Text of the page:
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Re: Permission requested to merge branch comment-cache into master.

From: Stefan Monnier
Subject: Re: Permission requested to merge branch comment-cache into master.
Date: Mon, 14 Mar 2016 11:58:26 -0400
User-agent: Gnus/5.13 (Gnus v5.13) Emacs/25.1.50 (gnu/linux)

>> The only case where it calls to user function is via syntax-propertize.
>> In the case of back_comment this should never happen (because we're
>> moving backward, so syntax-propertize has already been called on
>> positions further down and hence isn't needed at this position), ....
> That's not true.  If you have just moved forward in the buffer to a part
> where syntax-properties haven't yet been applied, and do a
> (forward-comment -1), syntax-propertize would get called for that buffer
> position.

This should generally not be the case, no, because syntax-propertize
will have been called during the SETUP_SYNTAX_TABLE call earlier.
There might be corner cases where it is called, tho, admittedly.
Some of them may be bugs, obviously.

>> but in case it were to happen it could only be because it's necessary
>> *for correctness*.
> It might be necessary to apply those properties for correctness, but
> applying them is NOT the job of a primitive.

Depends if you want the primitive to work correctly.

>> So, again: when my patch to back_comment calls syntax-ppss, it will not
>> call syntax-propertize-function.
> It will.

The only case I know of where this can happen is if
parse-sexp-lookup-properties is nil (which is unusual since as soon as
syntax-propertize-function is called, it sets
parse-sexp-lookup-properties to t).  If needed we could try and plug
this corner case, tho it hasn't been a problem so far.

> I have an idea.  How about rewriting the cache mechanism in C, caching
> the value MUCH more frequently (say, every 128 bytes) and using a data
> structure suitable for that amount of data?

Be my guest.  It's always been part of the possible future I was
imagining for syntax-ppss, so I'm definitely not opposed to it.

That won't remove the need to call syntax-propertize, of course.
And I'm not sure it's worth the trouble since I haven't seen any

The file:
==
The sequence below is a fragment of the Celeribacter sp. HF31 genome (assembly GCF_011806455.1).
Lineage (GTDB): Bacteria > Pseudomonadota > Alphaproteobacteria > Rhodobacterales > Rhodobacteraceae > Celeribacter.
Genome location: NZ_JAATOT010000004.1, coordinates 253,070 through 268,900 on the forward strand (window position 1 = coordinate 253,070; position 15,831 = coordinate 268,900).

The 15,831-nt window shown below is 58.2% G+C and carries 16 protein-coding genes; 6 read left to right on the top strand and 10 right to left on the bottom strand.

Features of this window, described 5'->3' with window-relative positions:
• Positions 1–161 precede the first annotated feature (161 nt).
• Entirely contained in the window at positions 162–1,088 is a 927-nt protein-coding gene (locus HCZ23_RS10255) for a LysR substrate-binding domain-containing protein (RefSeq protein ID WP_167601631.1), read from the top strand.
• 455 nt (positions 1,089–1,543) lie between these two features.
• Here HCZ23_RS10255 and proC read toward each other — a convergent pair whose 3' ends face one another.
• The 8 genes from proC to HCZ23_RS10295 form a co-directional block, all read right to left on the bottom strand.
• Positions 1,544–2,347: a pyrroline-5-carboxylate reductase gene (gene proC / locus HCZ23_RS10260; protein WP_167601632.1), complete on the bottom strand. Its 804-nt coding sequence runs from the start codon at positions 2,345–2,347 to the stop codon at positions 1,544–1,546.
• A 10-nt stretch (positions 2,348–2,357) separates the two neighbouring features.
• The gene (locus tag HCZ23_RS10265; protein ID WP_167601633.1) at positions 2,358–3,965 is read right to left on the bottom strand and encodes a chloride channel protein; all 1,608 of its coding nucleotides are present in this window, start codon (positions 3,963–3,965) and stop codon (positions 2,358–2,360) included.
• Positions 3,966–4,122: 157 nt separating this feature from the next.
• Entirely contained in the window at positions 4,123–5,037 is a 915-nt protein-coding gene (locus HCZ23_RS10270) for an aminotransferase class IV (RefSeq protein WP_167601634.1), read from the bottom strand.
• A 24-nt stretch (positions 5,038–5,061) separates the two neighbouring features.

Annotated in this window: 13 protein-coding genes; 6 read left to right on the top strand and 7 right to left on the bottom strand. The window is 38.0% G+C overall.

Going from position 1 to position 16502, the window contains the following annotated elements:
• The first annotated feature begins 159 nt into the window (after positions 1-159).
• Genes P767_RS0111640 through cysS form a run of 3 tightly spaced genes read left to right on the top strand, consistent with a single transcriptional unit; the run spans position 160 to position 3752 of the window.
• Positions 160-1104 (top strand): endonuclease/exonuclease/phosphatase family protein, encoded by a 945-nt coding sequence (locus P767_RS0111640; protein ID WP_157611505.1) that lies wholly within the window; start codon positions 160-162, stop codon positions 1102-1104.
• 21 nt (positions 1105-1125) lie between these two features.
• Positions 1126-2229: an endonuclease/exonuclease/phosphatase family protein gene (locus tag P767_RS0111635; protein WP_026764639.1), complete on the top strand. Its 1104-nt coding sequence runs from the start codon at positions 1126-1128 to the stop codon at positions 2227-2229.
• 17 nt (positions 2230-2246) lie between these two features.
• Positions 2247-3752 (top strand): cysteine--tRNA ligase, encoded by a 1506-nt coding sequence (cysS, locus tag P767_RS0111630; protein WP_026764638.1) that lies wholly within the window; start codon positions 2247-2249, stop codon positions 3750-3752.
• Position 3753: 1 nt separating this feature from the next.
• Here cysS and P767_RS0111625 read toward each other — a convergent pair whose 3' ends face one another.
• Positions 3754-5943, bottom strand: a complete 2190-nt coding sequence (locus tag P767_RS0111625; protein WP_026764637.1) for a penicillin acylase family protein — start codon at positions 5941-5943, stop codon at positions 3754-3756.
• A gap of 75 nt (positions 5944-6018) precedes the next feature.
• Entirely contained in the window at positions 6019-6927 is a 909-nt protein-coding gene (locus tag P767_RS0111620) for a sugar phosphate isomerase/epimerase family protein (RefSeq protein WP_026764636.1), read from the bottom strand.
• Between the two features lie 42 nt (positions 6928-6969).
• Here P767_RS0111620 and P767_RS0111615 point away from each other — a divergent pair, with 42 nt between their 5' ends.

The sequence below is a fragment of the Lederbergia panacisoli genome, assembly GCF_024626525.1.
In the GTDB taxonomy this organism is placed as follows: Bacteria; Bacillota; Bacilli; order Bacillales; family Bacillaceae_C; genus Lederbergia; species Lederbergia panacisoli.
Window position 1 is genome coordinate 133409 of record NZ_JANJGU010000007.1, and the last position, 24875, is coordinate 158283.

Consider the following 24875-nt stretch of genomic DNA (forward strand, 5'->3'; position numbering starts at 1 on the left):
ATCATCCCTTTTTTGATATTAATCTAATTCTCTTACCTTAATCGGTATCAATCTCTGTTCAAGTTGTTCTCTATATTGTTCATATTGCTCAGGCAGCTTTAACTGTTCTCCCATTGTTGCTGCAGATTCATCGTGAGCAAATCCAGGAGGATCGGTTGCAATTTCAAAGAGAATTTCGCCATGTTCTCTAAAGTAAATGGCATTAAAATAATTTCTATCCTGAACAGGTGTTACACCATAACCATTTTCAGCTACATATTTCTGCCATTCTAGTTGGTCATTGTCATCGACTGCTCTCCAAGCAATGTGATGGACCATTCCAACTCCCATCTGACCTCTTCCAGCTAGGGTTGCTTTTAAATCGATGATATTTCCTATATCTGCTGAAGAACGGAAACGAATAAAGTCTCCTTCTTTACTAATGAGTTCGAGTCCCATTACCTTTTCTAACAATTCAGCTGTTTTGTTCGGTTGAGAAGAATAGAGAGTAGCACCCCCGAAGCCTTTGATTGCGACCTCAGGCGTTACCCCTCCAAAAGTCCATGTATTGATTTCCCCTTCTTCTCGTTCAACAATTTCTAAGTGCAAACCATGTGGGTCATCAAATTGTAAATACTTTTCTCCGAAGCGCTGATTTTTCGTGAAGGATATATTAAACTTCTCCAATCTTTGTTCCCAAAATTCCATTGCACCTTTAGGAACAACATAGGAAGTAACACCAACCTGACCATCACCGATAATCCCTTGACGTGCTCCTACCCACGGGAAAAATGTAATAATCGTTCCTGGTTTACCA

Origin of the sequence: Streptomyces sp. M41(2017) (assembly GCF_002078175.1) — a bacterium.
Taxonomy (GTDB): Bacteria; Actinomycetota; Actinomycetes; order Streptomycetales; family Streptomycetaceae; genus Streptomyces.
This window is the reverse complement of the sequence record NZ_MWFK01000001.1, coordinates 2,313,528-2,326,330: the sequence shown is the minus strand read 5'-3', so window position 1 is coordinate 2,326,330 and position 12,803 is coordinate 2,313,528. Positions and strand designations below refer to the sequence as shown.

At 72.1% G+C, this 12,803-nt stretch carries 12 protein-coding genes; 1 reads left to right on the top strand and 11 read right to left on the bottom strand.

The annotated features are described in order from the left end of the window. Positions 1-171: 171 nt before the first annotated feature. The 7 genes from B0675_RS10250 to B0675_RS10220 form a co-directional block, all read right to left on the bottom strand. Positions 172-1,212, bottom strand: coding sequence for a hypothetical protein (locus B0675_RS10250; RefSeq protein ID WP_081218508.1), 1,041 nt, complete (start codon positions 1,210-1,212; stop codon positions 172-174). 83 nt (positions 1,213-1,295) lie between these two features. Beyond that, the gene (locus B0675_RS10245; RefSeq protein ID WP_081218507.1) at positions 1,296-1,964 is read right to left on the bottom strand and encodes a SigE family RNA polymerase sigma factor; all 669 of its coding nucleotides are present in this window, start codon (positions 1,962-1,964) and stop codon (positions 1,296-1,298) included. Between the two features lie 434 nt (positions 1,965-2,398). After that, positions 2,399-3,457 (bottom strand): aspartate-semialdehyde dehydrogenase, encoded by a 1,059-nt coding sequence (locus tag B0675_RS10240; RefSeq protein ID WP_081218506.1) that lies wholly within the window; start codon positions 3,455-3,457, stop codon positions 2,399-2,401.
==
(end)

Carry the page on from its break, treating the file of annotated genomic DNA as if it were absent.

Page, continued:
indication that the performance of the current implementation of
syntax-ppss is a problem.

> That's the job of high level code, most likely part of a major mode.
> The primitive should _respect_ the syntax-table properties which are
> there, but has no business applying them itself.  Indeed the way they
> are applied and when they are applied is entirely for the major mode to
> decide.

That's indeed what CC-mode does.  All other modes just use
syntax-propertize which takes care of that for them.  I have no reason
to believe that CC-mode couldn't also use syntax-propertize (tho it
would take a lot of work to restructure CC-mode accordingly, IIUC).

But it doesn't really matter: for various reasons, CC-mode does it
differently, and that's OK.  It means that in your case, syntax-ppss
will not call syntax-propertize-function, so the problems you're so
worried about won't affect you.

> OK, sorry about the invective, but take that away and what I said is
> accurate.  You have construed the problem as much more limited in scope
> than I have, and you would leave back_comment largely unchanged.

That's right, my patch leaves back_comment largely unchanged, and I do
think you're making mountains of mole-hills.

>> Now, I'm far from opposed to changing the behavior so as to treat the
>> last /*   '"'"  */ as a comment in the narrowed region.  I think this
>> choice doesn't really matter much, except for a few specific
>> circumstances, where the caller needs to provide more info in order to
>> clarify which behavior she wants.
> Here's where we differ.  I think primitives should be rigorous and
> always work, even in awkward corner cases.

Then you'd better start looking at the whole narrowing issue much
more seriously, because we don't handle it consistently at all:
syntax-ppss is just one of many culprits.

> And that is wholly uncalled for.  My solution is rock-solid and
> bullet-proof, barring any remaining bugs in it due to fact that it's new
> code.

Of course it's not.  According to your own description, it'll break when
syntax-table is changed; it will break when category properties are
changed; it will break when the buffer's text is changed while
inhibit-modification-hooks is non-nil.

Additionally to that it will break code which relies on
`forward-comment' (and all other primitives that depend on
parse-sexp-ignore-comments, such as scan-sexp, forward-sexp, up-list,
...) working *within* the narrowed region without widening.

I don't fault your code for that, mind you.  It's just that this is
Elisp we're talking about, not Coq.  The foundations on which you build
this have fuzzy&complex semantics.


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